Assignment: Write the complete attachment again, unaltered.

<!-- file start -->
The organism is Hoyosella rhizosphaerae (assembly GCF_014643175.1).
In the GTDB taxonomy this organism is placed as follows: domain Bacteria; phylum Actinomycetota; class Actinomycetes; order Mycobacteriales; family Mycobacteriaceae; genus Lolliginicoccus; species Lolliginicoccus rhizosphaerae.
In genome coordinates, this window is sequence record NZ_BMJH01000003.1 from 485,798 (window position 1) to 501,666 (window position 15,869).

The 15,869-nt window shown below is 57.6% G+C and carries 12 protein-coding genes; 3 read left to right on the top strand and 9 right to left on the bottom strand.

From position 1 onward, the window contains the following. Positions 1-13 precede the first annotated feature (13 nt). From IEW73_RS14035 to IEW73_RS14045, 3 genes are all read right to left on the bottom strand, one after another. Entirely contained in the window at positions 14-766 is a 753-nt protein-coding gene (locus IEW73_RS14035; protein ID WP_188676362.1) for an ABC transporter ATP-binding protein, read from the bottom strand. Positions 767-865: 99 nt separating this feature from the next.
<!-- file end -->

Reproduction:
The organism is Hoyosella rhizosphaerae (assembly GCF_014643175.1).
In the GTDB taxonomy this organism is placed as follows: domain Bacteria; phylum Actinomycetota; class Actinomycetes; order Mycobacteriales; family Mycobacteriaceae; genus Lolliginicoccus; species Lolliginicoccus rhizosphaerae.
In genome coordinates, this window is sequence record NZ_BMJH01000003.1 from 485,798 (window position 1) to 501,666 (window position 15,869).

The 15,869-nt window shown below is 57.6% G+C and carries 12 protein-coding genes; 3 read left to right on the top strand and 9 right to left on the bottom strand.

From position 1 onward, the window contains the following. Positions 1-13 precede the first annotated feature (13 nt). From IEW73_RS14035 to IEW73_RS14045, 3 genes are all read right to left on the bottom strand, one after another. Entirely contained in the window at positions 14-766 is a 753-nt protein-coding gene (locus IEW73_RS14035; protein ID WP_188676362.1) for an ABC transporter ATP-binding protein, read from the bottom strand. Positions 767-865: 99 nt separating this feature from the next.